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Havre native, former Montana Grizzly Sammy Evans' Olympic dreams put on hold

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Posted at 3:50 PM, Mar 29, 2020
and last updated 2020-03-30 11:53:04-04

MISSOULA -- Sammy Evans grew up in Havre before graduating high school in 2012 and becoming a Montana Grizzly track and field athlete.

In her five years at UM, Evans excelled in the long and triple jumps. In her junior season, she began to realize making the Olympics might be a possibility.

However, she knew there was a thin chance of that in the state of Montana, with a lack of sponsorship opportunities and the weather.

"It's so hard to train when you only have a couple of really good months a year," said Evans. "Those other months just make it too hard, especially as a jumper, all of the contact."

After college, Evans packed up her bags and moved south to Arizona where she began chasing the Olympic dream. However, her first year and a half was delayed by a sickness.

Eventually, Evans began her training with high-profile coach Larry Todd.

"I convinced him to meet me, he thought I was funny," said Evans. "I'm pretty sure that's the only reason he agreed to coach me."

After dealing with obstacles for more than a year, Evans finally started making true progress toward the 2020 summer games.

"I was running fast, jumping well and my coaches were impressed," she said.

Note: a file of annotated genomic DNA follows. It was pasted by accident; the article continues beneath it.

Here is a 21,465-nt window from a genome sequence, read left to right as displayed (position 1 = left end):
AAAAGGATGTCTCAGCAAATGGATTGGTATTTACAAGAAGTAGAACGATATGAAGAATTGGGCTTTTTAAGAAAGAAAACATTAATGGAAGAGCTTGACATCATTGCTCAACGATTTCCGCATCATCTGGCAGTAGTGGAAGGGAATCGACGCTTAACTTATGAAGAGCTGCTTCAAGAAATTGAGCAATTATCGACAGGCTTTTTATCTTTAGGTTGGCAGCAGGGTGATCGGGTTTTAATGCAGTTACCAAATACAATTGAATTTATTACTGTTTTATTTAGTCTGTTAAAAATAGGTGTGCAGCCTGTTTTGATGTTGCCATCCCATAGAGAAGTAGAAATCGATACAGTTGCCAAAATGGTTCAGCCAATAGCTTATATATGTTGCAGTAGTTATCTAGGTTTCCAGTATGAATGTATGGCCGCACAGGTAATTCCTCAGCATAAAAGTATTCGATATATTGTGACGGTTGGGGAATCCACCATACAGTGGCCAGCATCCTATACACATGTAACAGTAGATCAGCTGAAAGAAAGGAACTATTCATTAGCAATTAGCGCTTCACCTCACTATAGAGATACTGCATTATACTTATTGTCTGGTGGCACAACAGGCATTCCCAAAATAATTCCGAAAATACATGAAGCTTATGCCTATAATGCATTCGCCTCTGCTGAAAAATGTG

That all came to a halt this month in the wake of the coronavirus outbreak.

Evans, along with many other track athletes across the nation hoping to compete at the games, was all of a sudden stuck without a legitimate gym to train at and no competitions to compete at. Eventually, the news came down that the 2020 Tokyo games had officially been pushed back.

"I was getting better and was finally not sick and then the rest of the world got sick," said Evans. "I finally was where I wanted to be, at least where I thought I would have a shot. Then things kind of came crumbling down."

Not only had Evans been pushing her body and mind to the limit this entire time, but her wallet, as well.

"Most athletes actually spend more than they make," said Evans. "It becomes super expensive and then of course you need to work so you can pay for some of it. You can't work too much because you work too many hours, then it's going to affect your training. You're either not going to be able to train certain days or when you show up, you're going to be too exhausted."

Evans says when she thinks about continuing her training and brutal schedule for another year, she says her heart tells her yes at the moment but also says she'll need to be realistic and reevaluate in August.